Equitable leadership on the ground: Converging on high-leverage practices


  • Mollie K. Galloway Lewis & Clark College
  • Ann M. Ishimaru University of Washington




equity, leadership, standards


What would leadership standards look like if developed through a lens and language of equity? We engaged with a group of 40 researchers, practitioners, and community leaders recognized as having expertise on equity in education to address this question. Using a Delphi technique, an approach designed to elicit expert feedback and measure convergence around a question of interest, these leaders participated in three rounds of data gathering. In Rounds One and Two, the 40 participants described and then rated leadership practices they believed to be most likely to mitigate race, class, and other group-based disparities between dominant and nondominant students. In Round Three, 14 of these experts participated in focus group sessions, using the findings from the first two rounds to ultimately converge around 10 high-leverage leadership practices for equity. Findings highlight the importance of leadership centered on countering systemic and structural barriers that maintain disparities, with implications for leadership preparation, policy, and tools to support organizational leadership for equity.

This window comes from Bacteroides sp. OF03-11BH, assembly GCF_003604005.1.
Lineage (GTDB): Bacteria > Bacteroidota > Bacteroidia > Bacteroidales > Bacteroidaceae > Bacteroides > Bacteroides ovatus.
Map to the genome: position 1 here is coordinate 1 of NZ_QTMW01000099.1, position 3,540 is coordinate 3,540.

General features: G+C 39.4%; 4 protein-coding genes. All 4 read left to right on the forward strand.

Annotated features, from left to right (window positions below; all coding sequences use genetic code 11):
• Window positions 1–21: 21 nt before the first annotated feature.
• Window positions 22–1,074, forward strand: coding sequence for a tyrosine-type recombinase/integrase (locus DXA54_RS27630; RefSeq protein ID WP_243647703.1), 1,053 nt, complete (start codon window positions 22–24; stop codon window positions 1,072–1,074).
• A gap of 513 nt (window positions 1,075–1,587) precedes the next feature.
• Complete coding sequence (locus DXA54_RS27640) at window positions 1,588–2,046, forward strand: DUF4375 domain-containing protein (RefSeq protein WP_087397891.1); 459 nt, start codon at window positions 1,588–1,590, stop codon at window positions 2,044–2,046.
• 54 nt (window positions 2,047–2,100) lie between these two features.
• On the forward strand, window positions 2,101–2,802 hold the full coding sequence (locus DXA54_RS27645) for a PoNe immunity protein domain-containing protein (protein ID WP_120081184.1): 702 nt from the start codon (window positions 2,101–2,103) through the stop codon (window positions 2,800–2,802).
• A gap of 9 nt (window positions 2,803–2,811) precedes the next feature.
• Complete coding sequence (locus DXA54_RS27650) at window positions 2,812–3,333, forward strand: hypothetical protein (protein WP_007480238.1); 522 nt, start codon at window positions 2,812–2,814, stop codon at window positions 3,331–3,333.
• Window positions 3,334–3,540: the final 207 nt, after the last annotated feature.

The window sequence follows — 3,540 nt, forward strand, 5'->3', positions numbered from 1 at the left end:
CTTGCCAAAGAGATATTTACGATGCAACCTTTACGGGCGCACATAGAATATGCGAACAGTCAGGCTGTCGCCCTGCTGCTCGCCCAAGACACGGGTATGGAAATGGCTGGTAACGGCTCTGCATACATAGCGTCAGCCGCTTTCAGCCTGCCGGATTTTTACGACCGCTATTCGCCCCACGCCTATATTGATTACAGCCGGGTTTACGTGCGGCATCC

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Author Biographies

Mollie K. Galloway, Lewis & Clark College

Mollie K. Galloway is an associate professor of Educational Leadership in the Graduate School of Education and Counseling at Lewis & Clark College. Her research focuses on equity, privilege, and leadership in K-12 settings. 

Ann M. Ishimaru, University of Washington

Ann M. Ishimaru is an assistant professor of P-12 Educational Policy, Organizations, and Leadership at the College of Education at the University of Washington. Her research focuses on the intersection of leadership, community-school relations, and equity-based reform in P-12 education.




How to Cite

Galloway, M. K., & Ishimaru, A. M. (2017). Equitable leadership on the ground: Converging on high-leverage practices. Education Policy Analysis Archives, 25, 2. https://doi.org/10.14507/epaa.25.2205